FBI Director: 'Way Too Many...Dangerous Offenders Ending Up Back Out on the Street'

By Susan Jones | May 26, 2022 | 6:48am EDT
FBI Director Christopher Wray testifies before a Senate Appropriations subcommittee on May 25, 2022. (Photo by TING SHEN/POOL/AFP via Getty Images)
FBI Director Christopher Wray testifies before a Senate Appropriations subcommittee on May 25, 2022. (Photo by TING SHEN/POOL/AFP via Getty Images)

(CNSNews.com) - FBI Director Christopher Wray told a Senate Appropriations subcommittee on Wednesday that "the scourge of violent crime" goes beyond mass shootings and crimes motivated by extremist ideology.

"In fact, rising violence is the number one concern I hear about from chiefs and sheriffs all across the country, with whom I speak just about every week," Wray said. "With those partners, we're leading hundreds of task forces to get the worst of the worst off the streets."

Sen. Jeanne Shaheen (D-N.H.) told Wray, "[T]here's no doubt, as you pointed out, that violent crime is increasing. I see that in my home state of New Hampshire. And it seems like over the last couple of years, it's been a reaction to COVID, to the opioid epidemic, to factors -- obviously, the availability of weapons is another factor.

"Are there other things that we're thinking have happened over the last couple of years that have really contributed to the violent crime that we're seeing today?" she asked.

"Well, I would -- I would agree with the first, the several that you listed," Wray responded:

"I would add to that the -- that we are seeing, for a variety of reasons, in some places, way too many of repeat offenders or dangerous offenders ending up back out on the street -- certain prosecution practices or sentences that don't adequately keep somebody behind bars when they really need to be.

"And I would say that a lot of police departments in this country, if you talk to most chiefs and sheriffs, which I -- as I said, I'm doing just about every week, most of them are really struggling with recruiting and retention, and that certainly doesn't help.

"So we need to support the men and women of law enforcement, because that's who stands between us and the violent criminal element."

FBI helping locals go after ‘the worst of the worst’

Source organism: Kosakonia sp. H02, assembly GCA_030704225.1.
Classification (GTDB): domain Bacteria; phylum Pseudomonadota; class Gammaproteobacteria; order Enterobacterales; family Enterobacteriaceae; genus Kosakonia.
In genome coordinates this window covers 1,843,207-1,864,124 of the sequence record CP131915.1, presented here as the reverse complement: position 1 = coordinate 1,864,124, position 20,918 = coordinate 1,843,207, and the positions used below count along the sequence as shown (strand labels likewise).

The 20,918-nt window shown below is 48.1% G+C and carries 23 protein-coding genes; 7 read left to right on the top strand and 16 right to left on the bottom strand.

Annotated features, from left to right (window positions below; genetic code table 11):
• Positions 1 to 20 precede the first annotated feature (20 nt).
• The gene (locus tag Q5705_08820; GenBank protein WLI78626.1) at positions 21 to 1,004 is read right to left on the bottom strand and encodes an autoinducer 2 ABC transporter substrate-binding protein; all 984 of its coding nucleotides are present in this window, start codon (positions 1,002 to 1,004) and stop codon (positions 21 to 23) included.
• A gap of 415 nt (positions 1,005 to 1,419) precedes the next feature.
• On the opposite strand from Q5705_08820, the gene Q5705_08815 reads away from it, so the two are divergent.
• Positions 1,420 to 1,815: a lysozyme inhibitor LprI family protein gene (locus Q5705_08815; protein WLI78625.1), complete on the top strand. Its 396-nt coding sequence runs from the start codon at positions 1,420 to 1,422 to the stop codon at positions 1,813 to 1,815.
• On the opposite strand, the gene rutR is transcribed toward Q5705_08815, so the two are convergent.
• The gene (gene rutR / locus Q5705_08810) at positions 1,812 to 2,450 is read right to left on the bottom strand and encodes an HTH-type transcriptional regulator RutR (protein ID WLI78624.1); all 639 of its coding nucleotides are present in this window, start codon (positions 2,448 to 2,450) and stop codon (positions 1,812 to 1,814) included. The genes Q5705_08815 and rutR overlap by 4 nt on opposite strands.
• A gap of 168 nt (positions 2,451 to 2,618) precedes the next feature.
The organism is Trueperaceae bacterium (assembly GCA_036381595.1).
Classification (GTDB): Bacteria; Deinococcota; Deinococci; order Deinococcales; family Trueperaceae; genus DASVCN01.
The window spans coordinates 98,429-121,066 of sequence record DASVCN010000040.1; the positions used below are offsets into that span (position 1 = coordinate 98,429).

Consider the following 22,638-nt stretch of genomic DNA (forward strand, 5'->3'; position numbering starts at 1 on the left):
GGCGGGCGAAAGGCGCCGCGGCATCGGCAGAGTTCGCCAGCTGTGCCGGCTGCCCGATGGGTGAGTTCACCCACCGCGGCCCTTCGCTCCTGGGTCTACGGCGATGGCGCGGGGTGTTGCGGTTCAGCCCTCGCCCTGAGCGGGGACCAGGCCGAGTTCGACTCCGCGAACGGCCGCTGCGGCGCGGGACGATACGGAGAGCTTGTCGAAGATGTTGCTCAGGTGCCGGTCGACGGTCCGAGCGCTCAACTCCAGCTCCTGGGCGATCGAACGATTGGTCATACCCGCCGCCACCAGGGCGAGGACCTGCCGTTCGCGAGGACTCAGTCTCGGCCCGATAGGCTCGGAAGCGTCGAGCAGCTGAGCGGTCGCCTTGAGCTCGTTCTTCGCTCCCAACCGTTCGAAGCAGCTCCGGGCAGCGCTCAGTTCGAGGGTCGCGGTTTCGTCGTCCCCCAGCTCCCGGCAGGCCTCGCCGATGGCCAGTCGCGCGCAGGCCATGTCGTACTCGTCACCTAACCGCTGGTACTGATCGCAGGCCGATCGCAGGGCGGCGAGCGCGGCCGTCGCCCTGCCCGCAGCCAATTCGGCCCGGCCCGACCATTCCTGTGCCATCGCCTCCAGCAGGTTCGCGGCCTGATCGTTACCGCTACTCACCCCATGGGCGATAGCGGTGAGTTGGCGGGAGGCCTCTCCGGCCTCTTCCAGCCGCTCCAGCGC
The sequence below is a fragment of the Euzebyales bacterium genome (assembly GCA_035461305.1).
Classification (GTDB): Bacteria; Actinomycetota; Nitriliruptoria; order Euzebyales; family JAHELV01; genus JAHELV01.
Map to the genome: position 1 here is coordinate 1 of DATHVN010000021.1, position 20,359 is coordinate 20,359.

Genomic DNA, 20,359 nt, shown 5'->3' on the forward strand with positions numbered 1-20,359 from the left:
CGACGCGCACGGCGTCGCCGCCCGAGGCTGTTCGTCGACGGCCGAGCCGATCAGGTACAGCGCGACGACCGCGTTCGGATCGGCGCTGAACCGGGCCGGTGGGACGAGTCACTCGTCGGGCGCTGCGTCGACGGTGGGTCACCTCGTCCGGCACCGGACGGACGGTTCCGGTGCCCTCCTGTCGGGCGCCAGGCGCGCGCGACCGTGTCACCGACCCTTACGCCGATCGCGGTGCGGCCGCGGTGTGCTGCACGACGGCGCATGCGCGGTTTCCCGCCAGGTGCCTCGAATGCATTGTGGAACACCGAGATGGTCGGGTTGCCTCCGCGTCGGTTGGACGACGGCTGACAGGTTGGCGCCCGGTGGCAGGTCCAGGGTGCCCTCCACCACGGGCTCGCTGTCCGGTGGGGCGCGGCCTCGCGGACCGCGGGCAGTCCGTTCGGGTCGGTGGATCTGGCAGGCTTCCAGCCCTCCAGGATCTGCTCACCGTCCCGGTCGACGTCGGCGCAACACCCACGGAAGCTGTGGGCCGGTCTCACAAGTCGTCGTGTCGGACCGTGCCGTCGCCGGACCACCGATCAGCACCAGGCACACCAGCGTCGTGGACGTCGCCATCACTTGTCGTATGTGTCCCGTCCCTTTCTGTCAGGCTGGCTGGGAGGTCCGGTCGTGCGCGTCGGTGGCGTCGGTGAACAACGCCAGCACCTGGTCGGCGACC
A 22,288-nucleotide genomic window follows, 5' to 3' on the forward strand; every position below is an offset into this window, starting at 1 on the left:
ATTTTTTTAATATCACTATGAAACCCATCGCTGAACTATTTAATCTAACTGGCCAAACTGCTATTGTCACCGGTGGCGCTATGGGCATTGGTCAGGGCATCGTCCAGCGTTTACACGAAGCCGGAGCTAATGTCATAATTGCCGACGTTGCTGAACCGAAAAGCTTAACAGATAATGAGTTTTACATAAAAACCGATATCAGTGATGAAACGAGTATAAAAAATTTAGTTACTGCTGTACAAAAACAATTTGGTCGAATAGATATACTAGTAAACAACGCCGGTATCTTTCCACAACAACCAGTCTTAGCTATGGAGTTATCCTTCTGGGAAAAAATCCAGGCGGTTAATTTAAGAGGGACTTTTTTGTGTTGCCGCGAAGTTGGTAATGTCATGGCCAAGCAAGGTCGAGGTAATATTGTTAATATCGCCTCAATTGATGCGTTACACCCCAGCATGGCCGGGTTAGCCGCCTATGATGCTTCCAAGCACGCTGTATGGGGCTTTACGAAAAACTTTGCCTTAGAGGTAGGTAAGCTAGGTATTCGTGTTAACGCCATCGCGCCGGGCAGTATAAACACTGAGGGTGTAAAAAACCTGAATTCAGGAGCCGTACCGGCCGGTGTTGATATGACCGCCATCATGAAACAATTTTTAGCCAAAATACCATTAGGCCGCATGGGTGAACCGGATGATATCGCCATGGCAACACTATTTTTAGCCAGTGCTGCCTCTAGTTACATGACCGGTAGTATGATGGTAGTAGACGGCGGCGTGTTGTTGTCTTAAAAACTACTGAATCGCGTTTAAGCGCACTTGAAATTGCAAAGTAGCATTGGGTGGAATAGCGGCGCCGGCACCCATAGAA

Sen. Jerry Moran (R-Kan.) also asked Wray about the surge in violent crime.

Wray noted that the FBI created a Violent Crime Rapid Deployment Team about six months ago:

"And what that does is, we've been sending it to particularly hard-hit hotspots or cities at the...request of the -- of both the FBI field office and our local partners to assist.

"And we've had very good luck in the six or so cities where we've done that. I know in Buffalo, for example, you know, several months ago we had about a 50 percent decrease in homicides. During the surge in Milwaukee, I think we had a pretty significant decrease. But -- but that's by its very nature somewhat temporary.

"We can't send those teams to just be there sort of in perpetuity. So part of what we're trying to do is both achieve a short-term dramatic reduction by listening closely to the locals as to what they most need, but then also trying to put in place things that will have a more sustained durable impact that will outlive the team's deployment.”

Wray said he expects to keep sending the team to different places.

"But ultimately," he said "the violent crime problem...dominates every discussion I have with chiefs and sheriffs all the time."

He pointed to the most recent nationwide crime data showing a five-percent increase in the violent crime rate, "which doesn't sound like much, maybe, to some Americans, until you stop and think that that means 67,000 people, victims, of violent crime that weren't -- would not have been a victim the year before.

"And the homicide rate went up 30 percent, which is I think the highest in, like, 50 years increase. So any resources, the committee, the subcommittee would be able to send us on the violent crime problem could immediately be put to very effective use. And there would be a lot of state and local partners who would be very grateful as well.

"Because one of the things we're really trying to do all across the country is lean in to see where we can take cases federally to get some of the worst of the worst and to dismantle some of the most significant gangs, and keep them off the streets for -- for a much longer period of time."

Moran asked Wray if there's a "common denominator" in communities that have the most significant increases in violent crime.

"You know, violent crime is by its nature, unfortunately, a little bit different everywhere," Wray responded:

"And that's why we really have to take -- not a one-size-fits-all. And so what I mean by that is, in one community, it might be a particular neighborhood gang that has just run amok. And if you -- if you really drill down, you may find that the homicide rate is being disproportionately driven by that one gang's activity.

"In another community, there could be a rampage of commercial robberies or carjackings, and that's what's really driving it. In another place, it could be a particular neighborhood or a particular corridor on a highway that's part of a drug trafficking route.

"In another place, it could be -- and this is something we are seeing in a lot of places -- too many repeat dangerous offenders who are either out on bail or who have been not serving very long sentences.

"And the only thing more frustrating to law enforcement than having to arrest somebody who should be behind bars is having to arrest the same person over and over and over again."

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